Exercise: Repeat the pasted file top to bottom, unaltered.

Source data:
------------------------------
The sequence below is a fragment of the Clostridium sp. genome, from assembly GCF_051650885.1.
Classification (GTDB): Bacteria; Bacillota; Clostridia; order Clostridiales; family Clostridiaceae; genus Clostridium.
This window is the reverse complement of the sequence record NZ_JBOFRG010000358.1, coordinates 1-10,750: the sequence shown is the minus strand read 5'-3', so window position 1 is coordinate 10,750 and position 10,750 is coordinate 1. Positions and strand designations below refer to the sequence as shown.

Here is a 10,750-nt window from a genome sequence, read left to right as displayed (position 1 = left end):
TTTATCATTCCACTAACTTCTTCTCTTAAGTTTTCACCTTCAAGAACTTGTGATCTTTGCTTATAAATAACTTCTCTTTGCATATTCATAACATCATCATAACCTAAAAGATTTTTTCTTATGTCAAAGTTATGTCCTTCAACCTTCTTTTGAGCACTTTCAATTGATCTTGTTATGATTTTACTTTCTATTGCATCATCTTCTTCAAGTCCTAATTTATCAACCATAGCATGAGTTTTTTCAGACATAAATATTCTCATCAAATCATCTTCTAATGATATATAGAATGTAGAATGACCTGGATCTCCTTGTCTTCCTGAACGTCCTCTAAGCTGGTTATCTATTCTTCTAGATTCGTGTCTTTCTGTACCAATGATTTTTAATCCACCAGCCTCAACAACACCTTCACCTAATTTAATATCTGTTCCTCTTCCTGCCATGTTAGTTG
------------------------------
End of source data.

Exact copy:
The sequence below is a fragment of the Clostridium sp. genome, from assembly GCF_051650885.1.
Classification (GTDB): Bacteria; Bacillota; Clostridia; order Clostridiales; family Clostridiaceae; genus Clostridium.
This window is the reverse complement of the sequence record NZ_JBOFRG010000358.1, coordinates 1-10,750: the sequence shown is the minus strand read 5'-3', so window position 1 is coordinate 10,750 and position 10,750 is coordinate 1. Positions and strand designations below refer to the sequence as shown.

Here is a 10,750-nt window from a genome sequence, read left to right as displayed (position 1 = left end):
TTTATCATTCCACTAACTTCTTCTCTTAAGTTTTCACCTTCAAGAACTTGTGATCTTTGCTTATAAATAACTTCTCTTTGCATATTCATAACATCATCATAACCTAAAAGATTTTTTCTTATGTCAAAGTTATGTCCTTCAACCTTCTTTTGAGCACTTTCAATTGATCTTGTTATGATTTTACTTTCTATTGCATCATCTTCTTCAAGTCCTAATTTATCAACCATAGCATGAGTTTTTTCAGACATAAATATTCTCATCAAATCATCTTCTAATGATATATAGAATGTAGAATGACCTGGATCTCCTTGTCTTCCTGAACGTCCTCTAAGCTGGTTATCTATTCTTCTAGATTCGTGTCTTTCTGTACCAATGATTTTTAATCCACCAGCCTCAACAACACCTTCACCTAATTTAATATCTGTTCCTCTTCCTGCCATGTTAGTTG